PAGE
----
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Do feral cats get into people’s homes

Feral cats get into people’s houses. Yes.

There are things that increase the chances of stray cats getting into your house.

The number of stray cats in the area

There are huge colonies of feral cats in the Tel-Aviv vicinity where I live, which greatly increases the chances of stray cats getting inside houses. The neighbor next door told me a cat had leap in her apartment through the window.

Domesticated cats in the house

Feral cats don’t get into people’s homes looking for human contact. They’re looking for food. When there’s a domesticated cat in the house, stray cats outside smell the cats’ food and let themselves in. Water doesn’t attract feral cats as much as food, maybe because they can’t smell the water.

Living close to the ground

I live on the first floor, ground-level, and three feral cat have leapt in through the window. I kept them as pets. There are more cats who’d tried getting in, but I can’t keep them all.

Having an alpha cat who chases them away

I used to have a huge, aggressive, and very territorial male cat, Angel, who used to chase all the feral cats who’d gotten into my apartment. He’d fight them and chase them even after they ran away. The cats have learned to stay away.

It depends on how aggressive the cat is, and to what length he’ll go to protect his territory. The cats I have now aren’t as aggressive and territorial. They hiss and may swat at an approaching cat occasionally, but they don’t fight really hard.

Lack of food anywhere else

Feral cats will get into people’s homes if that’s the only way they can get food. If they can’t find anything in the garbage because the cans are in a locked room, or because the cans’ lids are always closed tightly. If there are no cats feeders in the area, and if there’s a shortage of mice, squirrels, rabbits, and rats, the cats will become hungry and desperate. That’s when feral cats start getting into people’s homes, the only source of food there is.

Whether or not you chase them away

It depends if you treat the feral cats that get into your house like welcome guests by allowing them to explore the house and look for food, and whether you chase them out. This will determine whether or not they’ll come back.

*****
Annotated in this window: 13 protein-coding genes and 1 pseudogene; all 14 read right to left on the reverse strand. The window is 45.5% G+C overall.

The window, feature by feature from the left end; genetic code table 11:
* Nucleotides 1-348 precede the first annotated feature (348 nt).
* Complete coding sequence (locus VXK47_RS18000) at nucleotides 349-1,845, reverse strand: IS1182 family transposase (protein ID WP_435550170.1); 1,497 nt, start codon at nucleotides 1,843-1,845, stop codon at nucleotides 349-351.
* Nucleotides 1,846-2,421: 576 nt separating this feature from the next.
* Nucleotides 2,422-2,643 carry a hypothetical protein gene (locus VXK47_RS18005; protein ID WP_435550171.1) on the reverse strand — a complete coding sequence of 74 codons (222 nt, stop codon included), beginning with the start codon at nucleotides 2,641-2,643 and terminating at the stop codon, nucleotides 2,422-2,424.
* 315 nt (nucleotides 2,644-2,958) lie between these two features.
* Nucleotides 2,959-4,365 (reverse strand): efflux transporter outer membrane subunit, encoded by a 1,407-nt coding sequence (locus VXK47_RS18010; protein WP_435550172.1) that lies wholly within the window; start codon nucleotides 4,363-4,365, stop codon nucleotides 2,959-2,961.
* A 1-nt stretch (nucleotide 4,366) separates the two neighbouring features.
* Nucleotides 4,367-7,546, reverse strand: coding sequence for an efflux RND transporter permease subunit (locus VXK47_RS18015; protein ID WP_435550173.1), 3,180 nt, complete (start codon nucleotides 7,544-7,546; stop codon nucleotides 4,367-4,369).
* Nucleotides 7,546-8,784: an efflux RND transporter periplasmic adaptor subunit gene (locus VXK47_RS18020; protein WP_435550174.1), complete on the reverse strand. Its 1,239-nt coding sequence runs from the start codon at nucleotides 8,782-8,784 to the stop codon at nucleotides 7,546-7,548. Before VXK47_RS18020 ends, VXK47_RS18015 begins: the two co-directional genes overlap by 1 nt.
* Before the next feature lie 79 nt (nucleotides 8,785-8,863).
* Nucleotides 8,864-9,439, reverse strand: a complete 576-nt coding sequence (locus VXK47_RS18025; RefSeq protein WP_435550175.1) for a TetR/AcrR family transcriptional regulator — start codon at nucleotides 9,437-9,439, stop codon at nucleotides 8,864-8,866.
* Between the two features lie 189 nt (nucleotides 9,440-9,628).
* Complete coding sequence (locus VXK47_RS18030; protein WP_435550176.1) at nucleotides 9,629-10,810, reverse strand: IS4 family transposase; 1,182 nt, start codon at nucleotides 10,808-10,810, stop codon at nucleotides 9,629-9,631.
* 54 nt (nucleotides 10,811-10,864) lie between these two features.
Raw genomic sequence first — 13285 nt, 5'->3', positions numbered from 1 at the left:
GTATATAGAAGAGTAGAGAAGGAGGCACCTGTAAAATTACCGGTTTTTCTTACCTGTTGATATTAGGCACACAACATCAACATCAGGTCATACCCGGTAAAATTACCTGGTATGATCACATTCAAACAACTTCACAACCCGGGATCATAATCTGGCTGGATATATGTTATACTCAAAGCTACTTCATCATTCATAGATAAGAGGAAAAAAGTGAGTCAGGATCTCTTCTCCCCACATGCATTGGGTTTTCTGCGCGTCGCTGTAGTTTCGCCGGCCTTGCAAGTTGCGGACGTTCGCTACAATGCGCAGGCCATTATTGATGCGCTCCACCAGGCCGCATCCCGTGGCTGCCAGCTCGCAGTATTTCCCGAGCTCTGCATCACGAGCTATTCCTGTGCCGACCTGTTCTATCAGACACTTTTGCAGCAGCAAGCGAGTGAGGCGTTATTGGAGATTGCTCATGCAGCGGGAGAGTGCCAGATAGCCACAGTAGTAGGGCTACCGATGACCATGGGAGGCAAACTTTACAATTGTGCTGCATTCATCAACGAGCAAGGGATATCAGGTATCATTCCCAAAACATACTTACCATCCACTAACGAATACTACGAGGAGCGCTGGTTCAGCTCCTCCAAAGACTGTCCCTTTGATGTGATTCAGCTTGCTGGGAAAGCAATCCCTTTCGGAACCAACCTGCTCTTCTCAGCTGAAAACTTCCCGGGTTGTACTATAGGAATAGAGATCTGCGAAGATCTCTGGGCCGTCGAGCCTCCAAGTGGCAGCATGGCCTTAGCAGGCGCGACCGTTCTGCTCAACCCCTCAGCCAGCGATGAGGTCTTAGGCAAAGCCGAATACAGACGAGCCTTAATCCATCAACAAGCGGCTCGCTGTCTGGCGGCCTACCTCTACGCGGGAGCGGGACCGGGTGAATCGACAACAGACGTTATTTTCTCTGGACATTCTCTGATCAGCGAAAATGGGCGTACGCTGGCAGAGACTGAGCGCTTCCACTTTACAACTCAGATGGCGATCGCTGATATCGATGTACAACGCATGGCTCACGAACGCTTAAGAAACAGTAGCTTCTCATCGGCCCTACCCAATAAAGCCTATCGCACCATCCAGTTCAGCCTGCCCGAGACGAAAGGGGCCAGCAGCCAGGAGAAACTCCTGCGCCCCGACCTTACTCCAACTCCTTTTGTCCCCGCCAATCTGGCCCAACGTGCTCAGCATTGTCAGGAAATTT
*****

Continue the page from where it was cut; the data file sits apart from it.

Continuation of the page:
Experience with previous houses

If the feral cats have gotten into humans’ homes before, and haven’t been chased away, and have found food in those homes, they’re more likely to keep getting into humans’ homes than if they have rough experiences in the previous homes, such as not finding any food and being chased away. That makes them think twice before getting into a human’s house again.


If there are cats’ beds in your house, or anything a cat can sleep in, like a cardboard box or a laundry basket, especially if they’re padded or placed on a table or desk or chair, anything that’s higher off the ground to give the cat a sense of security. Cats love lounging in these places.

Mice or rats

Feral cats will get into people’s homes if there are mice or rats in there, or even a pet hamster in a cage or a parrot. This can be dangerous to the small pets.


If you happen to grow this particular plant in your house, well, that’s an invitation to the feline population wherever it is. The cats will keep leaping in the window like junkies needing their next fix.

These three adorable mice will spark up your cat’s life, providing entertainment and much-needed exercise. Have a blast watching your cat swat them and carry them around. Fill with catnip that’ll energize your cat and then put it into a mellow mood. To learn more, watch a video of a cat playing with this toy, and view other options, click here.


5 thoughts on “Do feral cats get into people’s homes

    1. It’s probably a warm climate, then. In icy, freezing climates, there are very few feral cats.

      And feral cats are usually skittish around humans they don’t know. They’re terrified of humans where I live, too. Bolt if you get too close.


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